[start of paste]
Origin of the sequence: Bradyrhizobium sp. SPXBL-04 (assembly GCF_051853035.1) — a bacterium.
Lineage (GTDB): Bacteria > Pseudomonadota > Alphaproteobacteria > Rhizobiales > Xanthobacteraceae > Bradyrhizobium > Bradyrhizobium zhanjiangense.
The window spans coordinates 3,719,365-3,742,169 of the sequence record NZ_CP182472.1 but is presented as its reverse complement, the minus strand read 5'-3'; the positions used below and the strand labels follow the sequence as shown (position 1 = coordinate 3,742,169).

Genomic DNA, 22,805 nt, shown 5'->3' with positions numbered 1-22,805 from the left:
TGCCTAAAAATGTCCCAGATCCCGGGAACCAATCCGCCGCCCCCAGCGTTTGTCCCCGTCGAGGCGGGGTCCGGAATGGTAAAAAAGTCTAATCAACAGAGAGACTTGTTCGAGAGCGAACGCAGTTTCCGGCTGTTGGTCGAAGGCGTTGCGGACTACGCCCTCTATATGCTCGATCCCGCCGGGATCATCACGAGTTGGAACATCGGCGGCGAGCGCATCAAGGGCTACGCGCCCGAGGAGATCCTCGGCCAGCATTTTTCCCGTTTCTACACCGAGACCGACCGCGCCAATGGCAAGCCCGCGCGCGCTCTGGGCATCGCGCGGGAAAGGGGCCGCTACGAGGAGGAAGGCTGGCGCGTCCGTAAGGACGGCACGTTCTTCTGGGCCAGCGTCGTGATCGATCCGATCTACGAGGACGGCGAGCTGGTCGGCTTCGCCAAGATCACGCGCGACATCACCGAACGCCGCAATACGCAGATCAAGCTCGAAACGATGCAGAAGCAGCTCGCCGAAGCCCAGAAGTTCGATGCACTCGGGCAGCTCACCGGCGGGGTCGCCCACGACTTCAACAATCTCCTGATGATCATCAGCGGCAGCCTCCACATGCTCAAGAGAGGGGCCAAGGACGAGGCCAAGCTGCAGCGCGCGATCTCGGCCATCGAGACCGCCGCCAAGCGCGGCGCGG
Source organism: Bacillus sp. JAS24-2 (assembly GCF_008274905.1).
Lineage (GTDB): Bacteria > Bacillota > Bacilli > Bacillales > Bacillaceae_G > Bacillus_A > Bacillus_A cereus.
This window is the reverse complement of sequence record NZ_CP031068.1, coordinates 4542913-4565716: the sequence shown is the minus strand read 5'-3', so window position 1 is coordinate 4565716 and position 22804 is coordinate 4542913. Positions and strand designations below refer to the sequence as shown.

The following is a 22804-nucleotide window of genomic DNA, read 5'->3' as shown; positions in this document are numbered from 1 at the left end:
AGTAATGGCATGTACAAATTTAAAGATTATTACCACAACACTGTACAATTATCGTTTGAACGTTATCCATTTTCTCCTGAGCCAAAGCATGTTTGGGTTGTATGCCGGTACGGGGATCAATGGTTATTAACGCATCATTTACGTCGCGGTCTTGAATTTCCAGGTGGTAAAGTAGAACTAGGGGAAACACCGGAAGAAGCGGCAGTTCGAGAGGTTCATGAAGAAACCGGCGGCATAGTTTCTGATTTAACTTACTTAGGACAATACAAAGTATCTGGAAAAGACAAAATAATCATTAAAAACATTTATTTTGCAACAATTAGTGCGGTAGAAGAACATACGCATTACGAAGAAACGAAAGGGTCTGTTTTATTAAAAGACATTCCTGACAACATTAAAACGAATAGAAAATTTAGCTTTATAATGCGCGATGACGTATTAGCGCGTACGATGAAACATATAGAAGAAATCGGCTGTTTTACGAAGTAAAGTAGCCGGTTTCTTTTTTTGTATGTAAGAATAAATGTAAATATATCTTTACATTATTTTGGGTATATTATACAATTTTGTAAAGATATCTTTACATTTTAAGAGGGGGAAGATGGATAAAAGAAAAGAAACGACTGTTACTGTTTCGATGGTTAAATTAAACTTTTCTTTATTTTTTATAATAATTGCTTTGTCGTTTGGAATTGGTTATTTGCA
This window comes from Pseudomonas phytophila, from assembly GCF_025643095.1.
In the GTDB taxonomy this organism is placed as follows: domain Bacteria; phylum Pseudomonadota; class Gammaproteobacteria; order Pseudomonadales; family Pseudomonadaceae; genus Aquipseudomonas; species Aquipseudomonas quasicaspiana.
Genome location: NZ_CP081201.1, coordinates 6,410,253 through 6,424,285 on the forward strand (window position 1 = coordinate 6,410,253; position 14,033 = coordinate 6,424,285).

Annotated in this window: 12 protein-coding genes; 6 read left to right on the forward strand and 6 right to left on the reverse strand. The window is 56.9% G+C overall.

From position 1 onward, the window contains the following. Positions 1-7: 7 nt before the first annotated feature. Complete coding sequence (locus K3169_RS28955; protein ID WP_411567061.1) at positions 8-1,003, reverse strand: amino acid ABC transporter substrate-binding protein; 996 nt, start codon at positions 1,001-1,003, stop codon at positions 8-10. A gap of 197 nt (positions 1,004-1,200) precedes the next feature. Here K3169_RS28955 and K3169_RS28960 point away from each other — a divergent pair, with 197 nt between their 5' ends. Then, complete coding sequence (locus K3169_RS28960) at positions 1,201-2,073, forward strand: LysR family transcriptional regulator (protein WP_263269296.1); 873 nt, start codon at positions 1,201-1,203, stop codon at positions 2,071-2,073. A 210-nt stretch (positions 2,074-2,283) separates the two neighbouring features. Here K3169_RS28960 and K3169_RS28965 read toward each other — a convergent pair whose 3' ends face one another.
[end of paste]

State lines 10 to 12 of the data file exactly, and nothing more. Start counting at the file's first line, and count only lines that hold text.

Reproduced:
AGTAATGGCATGTACAAATTTAAAGATTATTACCACAACACTGTACAATTATCGTTTGAACGTTATCCATTTTCTCCTGAGCCAAAGCATGTTTGGGTTGTATGCCGGTACGGGGATCAATGGTTATTAACGCATCATTTACGTCGCGGTCTTGAATTTCCAGGTGGTAAAGTAGAACTAGGGGAAACACCGGAAGAAGCGGCAGTTCGAGAGGTTCATGAAGAAACCGGCGGCATAGTTTCTGATTTAACTTACTTAGGACAATACAAAGTATCTGGAAAAGACAAAATAATCATTAAAAACATTTATTTTGCAACAATTAGTGCGGTAGAAGAACATACGCATTACGAAGAAACGAAAGGGTCTGTTTTATTAAAAGACATTCCTGACAACATTAAAACGAATAGAAAATTTAGCTTTATAATGCGCGATGACGTATTAGCGCGTACGATGAAACATATAGAAGAAATCGGCTGTTTTACGAAGTAAAGTAGCCGGTTTCTTTTTTTGTATGTAAGAATAAATGTAAATATATCTTTACATTATTTTGGGTATATTATACAATTTTGTAAAGATATCTTTACATTTTAAGAGGGGGAAGATGGATAAAAGAAAAGAAACGACTGTTACTGTTTCGATGGTTAAATTAAACTTTTCTTTATTTTTTATAATAATTGCTTTGTCGTTTGGAATTGGTTATTTGCA
This window comes from Pseudomonas phytophila, from assembly GCF_025643095.1.
In the GTDB taxonomy this organism is placed as follows: domain Bacteria; phylum Pseudomonadota; class Gammaproteobacteria; order Pseudomonadales; family Pseudomonadaceae; genus Aquipseudomonas; species Aquipseudomonas quasicaspiana.